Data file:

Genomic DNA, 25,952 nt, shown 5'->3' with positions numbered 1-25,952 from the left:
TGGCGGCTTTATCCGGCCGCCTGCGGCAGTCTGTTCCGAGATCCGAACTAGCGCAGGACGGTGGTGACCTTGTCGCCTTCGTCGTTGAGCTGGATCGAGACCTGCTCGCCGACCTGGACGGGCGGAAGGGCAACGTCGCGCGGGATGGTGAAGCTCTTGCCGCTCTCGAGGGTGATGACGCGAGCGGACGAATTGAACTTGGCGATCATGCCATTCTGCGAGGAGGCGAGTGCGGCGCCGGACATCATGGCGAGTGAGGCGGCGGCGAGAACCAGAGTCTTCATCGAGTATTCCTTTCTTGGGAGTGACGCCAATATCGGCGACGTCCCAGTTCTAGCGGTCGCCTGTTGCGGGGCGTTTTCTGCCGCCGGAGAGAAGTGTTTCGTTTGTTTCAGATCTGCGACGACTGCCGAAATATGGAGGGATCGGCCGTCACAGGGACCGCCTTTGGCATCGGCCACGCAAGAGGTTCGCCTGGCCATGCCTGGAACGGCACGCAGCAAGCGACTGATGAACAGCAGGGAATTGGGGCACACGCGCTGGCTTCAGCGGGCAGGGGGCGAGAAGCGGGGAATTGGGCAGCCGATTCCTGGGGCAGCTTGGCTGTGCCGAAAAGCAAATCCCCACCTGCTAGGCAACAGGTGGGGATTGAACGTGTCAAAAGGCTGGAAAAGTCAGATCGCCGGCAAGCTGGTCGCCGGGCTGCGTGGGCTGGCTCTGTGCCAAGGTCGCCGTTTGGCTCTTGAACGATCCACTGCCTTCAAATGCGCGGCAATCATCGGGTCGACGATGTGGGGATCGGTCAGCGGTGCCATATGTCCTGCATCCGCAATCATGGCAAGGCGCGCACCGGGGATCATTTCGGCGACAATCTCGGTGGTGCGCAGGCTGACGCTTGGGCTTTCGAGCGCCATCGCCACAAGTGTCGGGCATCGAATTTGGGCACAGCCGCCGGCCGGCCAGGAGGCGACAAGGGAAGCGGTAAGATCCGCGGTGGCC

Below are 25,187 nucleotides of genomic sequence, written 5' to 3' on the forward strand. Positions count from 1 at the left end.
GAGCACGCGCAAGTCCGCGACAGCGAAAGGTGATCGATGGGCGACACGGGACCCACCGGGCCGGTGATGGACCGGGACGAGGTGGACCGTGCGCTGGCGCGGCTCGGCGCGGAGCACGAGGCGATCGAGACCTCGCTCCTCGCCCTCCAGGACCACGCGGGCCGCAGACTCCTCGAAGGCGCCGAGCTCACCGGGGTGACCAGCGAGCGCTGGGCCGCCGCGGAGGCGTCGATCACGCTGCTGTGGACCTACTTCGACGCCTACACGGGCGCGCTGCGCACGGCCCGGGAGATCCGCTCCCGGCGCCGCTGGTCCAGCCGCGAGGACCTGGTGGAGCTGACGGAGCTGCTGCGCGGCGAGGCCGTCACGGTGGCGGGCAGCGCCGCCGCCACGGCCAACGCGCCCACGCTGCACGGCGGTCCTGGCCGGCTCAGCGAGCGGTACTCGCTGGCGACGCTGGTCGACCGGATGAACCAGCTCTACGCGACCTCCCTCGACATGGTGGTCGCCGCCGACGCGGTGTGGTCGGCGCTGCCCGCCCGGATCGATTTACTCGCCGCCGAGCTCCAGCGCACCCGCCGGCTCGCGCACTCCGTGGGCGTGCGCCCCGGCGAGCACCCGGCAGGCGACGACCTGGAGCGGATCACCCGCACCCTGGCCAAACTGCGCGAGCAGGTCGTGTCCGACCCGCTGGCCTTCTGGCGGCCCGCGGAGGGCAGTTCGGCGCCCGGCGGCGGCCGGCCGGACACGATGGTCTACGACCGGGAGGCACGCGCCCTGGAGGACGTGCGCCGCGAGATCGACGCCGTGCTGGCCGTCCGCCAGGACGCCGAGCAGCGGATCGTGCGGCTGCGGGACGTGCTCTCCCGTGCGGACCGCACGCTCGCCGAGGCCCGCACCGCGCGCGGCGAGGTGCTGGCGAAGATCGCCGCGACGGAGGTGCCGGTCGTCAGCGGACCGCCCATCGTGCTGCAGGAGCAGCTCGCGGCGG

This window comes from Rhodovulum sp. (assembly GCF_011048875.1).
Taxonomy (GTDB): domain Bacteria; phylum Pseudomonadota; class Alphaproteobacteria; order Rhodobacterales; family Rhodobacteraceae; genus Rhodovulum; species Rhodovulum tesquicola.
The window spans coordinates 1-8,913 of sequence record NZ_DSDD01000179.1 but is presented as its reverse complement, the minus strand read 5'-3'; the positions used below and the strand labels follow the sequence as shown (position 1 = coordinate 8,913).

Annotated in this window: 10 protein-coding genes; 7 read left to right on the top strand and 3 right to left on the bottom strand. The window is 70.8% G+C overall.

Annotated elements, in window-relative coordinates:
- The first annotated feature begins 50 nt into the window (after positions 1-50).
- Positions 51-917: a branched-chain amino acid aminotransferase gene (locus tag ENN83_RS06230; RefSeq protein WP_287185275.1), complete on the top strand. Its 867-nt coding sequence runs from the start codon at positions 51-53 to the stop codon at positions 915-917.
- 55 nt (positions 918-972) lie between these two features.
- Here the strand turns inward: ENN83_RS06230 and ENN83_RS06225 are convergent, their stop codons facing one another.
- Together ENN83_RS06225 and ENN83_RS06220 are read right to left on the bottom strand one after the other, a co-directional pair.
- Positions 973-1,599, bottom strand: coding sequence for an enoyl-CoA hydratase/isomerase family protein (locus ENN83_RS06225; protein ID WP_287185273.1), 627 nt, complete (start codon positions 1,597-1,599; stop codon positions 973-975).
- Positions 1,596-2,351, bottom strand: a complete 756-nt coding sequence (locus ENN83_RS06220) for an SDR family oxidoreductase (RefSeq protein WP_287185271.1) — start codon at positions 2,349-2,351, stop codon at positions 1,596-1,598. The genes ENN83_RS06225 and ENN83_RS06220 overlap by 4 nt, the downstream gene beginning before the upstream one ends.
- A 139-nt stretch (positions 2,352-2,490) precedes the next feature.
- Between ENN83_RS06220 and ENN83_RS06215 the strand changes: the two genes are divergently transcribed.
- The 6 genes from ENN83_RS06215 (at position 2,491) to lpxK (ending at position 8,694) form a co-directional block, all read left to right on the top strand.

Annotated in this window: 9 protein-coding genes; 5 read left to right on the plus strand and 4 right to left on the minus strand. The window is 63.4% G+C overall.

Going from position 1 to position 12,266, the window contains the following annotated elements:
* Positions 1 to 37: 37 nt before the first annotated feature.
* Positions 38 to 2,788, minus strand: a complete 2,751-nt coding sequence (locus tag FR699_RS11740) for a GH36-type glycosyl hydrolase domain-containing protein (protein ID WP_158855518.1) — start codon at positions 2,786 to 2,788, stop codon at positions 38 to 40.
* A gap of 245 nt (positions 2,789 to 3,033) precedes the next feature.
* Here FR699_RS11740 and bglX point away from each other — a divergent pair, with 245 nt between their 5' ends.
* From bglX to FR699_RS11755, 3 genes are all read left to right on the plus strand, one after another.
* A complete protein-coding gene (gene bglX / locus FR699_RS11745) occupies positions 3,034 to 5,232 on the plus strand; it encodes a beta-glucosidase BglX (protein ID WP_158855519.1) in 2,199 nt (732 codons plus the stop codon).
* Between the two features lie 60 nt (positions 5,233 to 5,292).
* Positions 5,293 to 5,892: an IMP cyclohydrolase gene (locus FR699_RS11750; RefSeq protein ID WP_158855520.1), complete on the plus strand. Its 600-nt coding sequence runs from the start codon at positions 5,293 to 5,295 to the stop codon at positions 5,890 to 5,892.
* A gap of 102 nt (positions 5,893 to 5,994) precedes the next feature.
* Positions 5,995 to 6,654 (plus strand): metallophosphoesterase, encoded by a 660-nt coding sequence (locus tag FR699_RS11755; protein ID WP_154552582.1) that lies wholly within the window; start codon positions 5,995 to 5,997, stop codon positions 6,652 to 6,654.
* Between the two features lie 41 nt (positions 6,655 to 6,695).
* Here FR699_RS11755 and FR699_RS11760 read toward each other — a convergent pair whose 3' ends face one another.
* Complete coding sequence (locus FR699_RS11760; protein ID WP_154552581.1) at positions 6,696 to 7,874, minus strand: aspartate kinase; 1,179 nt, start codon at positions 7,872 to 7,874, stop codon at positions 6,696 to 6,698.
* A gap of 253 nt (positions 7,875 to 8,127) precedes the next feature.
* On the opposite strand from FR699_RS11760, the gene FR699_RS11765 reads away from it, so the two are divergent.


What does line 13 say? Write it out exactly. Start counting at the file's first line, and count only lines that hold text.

- Here the strand turns inward: ENN83_RS06230 and ENN83_RS06225 are convergent, their stop codons facing one another.